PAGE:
August 13, 2011

Your rodent hair is in my insect fragment

CenTexTim has a post up that talks a bit about the overwhelming (redundant, idiotic and stifling) amount of regulation we have in the United States.  In the comments, I mentioned this Glenn Beck clip that provides an excellent visualization of how much regulation is associated with Obamacare alone.

This morning on the local news, there was a plea for blood donors.  The nice lady explained that the record heat has affected their ability to donate because the Food and Drug Administration has strict temperature guidelines for blood collection.  She pointed out that storage isn't the issue, but that they haven't been able to meet the temperature guidelines of everything being between 59 and 77 degrees.  The FDA says the ambient air temp can't be over 77.  The equipment and medical supplies can't be over 77 degrees.  The cookies and free T-shirts can't be over 77 degrees.  Those big bloodmobiles sitting parked in our record high overnight lows in the mid 80's simply can't be cooled sufficiently to get every surface and item within the accepted range and hold it there as temps go well over 100.  Several times the nice lady reiterated that there was no danger to the blood and that they had adequate refrigeration, as she just as frequently uttered the letters F.D.A. with thinly veiled contempt.

If the blood is safe and the donors are willing, why does the government need to be involved? 

Living in Germany for three years, my kids became big fans of Kinder Eggs.  I was reminded of them in a slideshow on Fox News titled 'Foods You Can't Buy in the United States'.  A Kinder Egg is a plastic egg encased in a thin layer of chocolate.  Inside the eggs are small toys, usually requiring some assembly.  The packaging is duly marked to warn of the small parts and danger to children under 3.

The parts are larger than Tic Tacs, but those can be sold to a child.  Barbie shoes are similar in size, but Mattel is still raking in dough from those.  The list of toys or parts of toys that are similar or smaller is endless.  Apparently, putting the toys inside of a chocolate covered plastic egg confuses kids into thinking that the toy is edible, according to the FDA.  The decision maker must not have any children, as the whole point of the Kinder Egg is to get to the TOY.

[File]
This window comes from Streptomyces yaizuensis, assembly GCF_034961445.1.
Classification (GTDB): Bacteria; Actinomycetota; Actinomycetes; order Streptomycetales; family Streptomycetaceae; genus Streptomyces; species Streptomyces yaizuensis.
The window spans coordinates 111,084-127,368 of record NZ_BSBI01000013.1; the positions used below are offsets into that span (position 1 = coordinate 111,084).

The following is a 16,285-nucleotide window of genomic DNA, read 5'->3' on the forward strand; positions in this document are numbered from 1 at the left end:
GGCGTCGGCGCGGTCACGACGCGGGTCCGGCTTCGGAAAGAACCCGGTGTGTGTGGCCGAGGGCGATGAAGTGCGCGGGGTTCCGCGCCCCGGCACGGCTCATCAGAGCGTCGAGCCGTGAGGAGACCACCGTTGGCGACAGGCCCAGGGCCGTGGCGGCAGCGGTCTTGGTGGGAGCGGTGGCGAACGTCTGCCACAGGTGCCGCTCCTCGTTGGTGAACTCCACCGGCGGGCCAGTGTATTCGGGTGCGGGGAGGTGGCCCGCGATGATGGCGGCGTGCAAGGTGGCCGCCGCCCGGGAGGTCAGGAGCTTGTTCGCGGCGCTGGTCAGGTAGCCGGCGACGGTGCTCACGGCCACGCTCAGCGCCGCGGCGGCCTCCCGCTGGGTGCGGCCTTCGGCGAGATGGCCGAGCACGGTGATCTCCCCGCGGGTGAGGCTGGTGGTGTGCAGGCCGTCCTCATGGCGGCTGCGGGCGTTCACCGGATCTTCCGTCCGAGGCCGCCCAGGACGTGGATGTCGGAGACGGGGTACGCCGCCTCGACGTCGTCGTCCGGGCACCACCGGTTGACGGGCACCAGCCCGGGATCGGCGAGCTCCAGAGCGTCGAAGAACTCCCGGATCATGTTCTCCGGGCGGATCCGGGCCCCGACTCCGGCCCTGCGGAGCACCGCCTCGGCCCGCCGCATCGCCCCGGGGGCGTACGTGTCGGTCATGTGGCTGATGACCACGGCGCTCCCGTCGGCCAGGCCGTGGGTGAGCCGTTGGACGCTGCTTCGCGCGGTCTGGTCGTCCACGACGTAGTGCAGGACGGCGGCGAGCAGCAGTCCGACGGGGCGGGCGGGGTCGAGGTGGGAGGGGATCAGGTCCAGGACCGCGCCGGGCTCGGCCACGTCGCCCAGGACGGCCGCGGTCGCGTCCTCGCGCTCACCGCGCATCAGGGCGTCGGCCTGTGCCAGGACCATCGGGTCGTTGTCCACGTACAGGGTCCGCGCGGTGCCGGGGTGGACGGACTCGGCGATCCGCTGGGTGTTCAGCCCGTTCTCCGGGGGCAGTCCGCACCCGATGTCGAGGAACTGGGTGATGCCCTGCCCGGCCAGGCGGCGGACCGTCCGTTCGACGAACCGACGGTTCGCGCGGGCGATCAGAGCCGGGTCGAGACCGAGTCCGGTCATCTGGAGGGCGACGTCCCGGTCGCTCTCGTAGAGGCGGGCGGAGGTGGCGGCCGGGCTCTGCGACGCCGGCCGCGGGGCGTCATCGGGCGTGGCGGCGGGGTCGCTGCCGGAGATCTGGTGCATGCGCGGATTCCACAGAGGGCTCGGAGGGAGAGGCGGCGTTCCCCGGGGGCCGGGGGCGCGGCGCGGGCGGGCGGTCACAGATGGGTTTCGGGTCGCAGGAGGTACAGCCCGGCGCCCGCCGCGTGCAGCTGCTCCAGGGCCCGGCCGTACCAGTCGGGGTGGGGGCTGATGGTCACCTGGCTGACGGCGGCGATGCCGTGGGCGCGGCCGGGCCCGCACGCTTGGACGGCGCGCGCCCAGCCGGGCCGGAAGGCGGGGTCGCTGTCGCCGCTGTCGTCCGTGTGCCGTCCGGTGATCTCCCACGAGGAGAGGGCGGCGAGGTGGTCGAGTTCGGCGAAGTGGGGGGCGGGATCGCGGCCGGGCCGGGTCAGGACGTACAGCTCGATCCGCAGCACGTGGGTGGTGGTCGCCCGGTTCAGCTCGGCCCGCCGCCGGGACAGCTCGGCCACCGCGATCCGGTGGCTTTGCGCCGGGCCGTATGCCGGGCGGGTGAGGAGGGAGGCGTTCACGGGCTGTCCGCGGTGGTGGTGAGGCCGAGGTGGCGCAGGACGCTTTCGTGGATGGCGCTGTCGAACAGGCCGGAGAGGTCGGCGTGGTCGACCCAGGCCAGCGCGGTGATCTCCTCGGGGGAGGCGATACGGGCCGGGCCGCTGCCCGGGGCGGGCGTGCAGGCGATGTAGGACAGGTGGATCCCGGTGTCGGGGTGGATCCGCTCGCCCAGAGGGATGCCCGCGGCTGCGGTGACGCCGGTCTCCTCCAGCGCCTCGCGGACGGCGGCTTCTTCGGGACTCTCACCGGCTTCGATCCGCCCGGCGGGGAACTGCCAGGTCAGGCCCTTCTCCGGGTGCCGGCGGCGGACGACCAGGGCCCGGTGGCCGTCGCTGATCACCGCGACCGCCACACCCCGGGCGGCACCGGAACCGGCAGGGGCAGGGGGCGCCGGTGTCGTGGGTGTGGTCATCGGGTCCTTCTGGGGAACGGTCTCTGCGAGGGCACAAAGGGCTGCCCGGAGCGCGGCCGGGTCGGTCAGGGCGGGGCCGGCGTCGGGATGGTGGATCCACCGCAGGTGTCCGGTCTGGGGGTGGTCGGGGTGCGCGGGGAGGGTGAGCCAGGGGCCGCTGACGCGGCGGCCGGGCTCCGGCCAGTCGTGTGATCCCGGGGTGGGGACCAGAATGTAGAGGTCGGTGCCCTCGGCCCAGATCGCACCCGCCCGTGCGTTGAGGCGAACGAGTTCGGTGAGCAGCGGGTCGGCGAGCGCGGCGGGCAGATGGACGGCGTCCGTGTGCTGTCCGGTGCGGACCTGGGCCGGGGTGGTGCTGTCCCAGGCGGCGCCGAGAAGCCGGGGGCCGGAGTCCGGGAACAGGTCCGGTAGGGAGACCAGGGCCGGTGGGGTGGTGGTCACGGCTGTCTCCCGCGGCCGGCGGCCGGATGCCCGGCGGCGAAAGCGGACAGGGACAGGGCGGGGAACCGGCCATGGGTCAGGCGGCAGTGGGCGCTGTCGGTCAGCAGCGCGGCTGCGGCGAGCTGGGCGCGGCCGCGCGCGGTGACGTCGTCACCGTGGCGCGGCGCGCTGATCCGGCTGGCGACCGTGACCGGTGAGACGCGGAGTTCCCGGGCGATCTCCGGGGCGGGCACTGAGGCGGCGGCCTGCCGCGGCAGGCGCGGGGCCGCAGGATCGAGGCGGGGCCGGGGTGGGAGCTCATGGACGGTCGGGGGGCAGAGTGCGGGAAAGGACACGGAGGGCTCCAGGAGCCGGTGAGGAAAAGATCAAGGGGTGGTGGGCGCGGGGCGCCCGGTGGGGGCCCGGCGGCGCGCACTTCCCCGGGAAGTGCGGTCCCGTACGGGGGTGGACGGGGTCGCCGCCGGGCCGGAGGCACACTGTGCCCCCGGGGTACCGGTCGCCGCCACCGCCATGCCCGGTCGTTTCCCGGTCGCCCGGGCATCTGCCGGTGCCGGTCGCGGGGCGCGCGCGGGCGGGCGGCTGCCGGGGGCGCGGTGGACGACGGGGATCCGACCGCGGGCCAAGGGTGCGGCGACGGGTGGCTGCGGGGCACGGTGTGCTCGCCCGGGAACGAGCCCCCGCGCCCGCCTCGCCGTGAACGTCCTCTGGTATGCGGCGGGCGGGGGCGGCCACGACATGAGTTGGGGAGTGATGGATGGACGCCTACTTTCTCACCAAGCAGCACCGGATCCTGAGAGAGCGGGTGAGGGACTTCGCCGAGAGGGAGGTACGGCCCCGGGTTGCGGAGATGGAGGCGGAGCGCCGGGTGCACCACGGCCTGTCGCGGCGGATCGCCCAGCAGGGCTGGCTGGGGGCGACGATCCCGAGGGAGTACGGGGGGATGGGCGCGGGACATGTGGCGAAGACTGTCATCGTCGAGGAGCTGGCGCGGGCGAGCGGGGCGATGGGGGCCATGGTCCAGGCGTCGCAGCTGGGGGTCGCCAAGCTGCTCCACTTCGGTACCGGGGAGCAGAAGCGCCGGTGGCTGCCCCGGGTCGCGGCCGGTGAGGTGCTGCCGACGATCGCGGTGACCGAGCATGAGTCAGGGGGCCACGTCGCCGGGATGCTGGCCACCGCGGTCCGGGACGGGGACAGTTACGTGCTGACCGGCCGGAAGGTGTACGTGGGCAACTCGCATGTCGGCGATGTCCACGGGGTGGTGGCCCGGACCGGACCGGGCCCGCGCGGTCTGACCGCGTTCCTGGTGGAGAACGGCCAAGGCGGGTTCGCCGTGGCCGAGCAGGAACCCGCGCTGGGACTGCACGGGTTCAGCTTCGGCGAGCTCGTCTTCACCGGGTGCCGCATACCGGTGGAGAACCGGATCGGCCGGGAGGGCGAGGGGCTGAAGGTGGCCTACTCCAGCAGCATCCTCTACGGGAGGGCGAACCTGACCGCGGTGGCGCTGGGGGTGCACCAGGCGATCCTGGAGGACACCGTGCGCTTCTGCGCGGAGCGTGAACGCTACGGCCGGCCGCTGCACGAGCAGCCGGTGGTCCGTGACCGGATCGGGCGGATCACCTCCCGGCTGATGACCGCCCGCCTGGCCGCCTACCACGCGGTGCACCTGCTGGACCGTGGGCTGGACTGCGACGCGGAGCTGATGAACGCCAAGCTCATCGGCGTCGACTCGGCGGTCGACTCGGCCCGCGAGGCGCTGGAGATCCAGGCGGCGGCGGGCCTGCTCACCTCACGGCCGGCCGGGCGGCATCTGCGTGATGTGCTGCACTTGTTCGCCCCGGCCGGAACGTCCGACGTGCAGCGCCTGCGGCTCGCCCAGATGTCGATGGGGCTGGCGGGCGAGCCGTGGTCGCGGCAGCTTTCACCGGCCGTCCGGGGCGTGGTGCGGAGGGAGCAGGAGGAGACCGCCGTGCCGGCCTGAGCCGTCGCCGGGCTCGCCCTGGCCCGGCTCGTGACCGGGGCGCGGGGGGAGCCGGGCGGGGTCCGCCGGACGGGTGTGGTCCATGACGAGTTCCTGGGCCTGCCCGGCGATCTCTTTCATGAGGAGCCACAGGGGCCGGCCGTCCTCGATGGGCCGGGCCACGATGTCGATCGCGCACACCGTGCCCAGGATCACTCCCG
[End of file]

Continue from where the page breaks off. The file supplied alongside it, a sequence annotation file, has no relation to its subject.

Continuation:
In April of 2010, the FDA set up a sting operation and shutdown an Amish farmer for distributing milk.  Unpasteurized milk.  Raw milk.  Your tax dollars paid for some 'agent' to set up fake accounts and take delivery of this contraband to bolster the criminal case of people buying milk straight from the cow.  My mother is lucky to have survived a childhood filled with daily milk abuse, as her brothers shot her in the face with milk straight from the source, and then, GASP!, the whole family consumed the unpasteurized dairy products.  

As usual, there are no statistics to site, no dead-from-choking little kid bodies or people killed by warm blood or fresh milk, because - the government will tell you - they have prevented those deaths by regulation.  You can't have a chocolate coated Kinder Egg, but you can have plain chocolate with up to 60 insect fragments per 100 grams.  Want some peanut butter in your chocolate?  That's thirty more insect fragments and a rodent hair. Gag. 

I haven't really even scratched the surface on all of the 'oversight' that the FDA is charged with.  They do too much.  They have too much power.  They have stripped us of personal responsibility.  They think we are ignorant and incapable of making informed decisions.  They refuse to let us make our own choices, determine our level of acceptable risk and enjoy or suffer the consequences.   They are the first government agency to get the ax when I am president.

1 comment:

CenTexTim said...

One more example:

On June 14, 2011, the FDA published new rules regulating the labeling on sunscreens.

"FDA announced its intent to draft sunscreen rules in 1978 and published them in 1999. The agency then put the plan on indefinite hold until it could address issues concerning both UVA and UVB protection."

In other words, it took over 30 years - 30 friggin' years - for the FDA to "help consumers have the information they need so they can choose the right sun protection for themselves and their families" according to Dr. Janet Woodcock, director of FDA's drug division.

Gee, thanks, doc. I don't know how we made it through the last three decades without the FDA's help.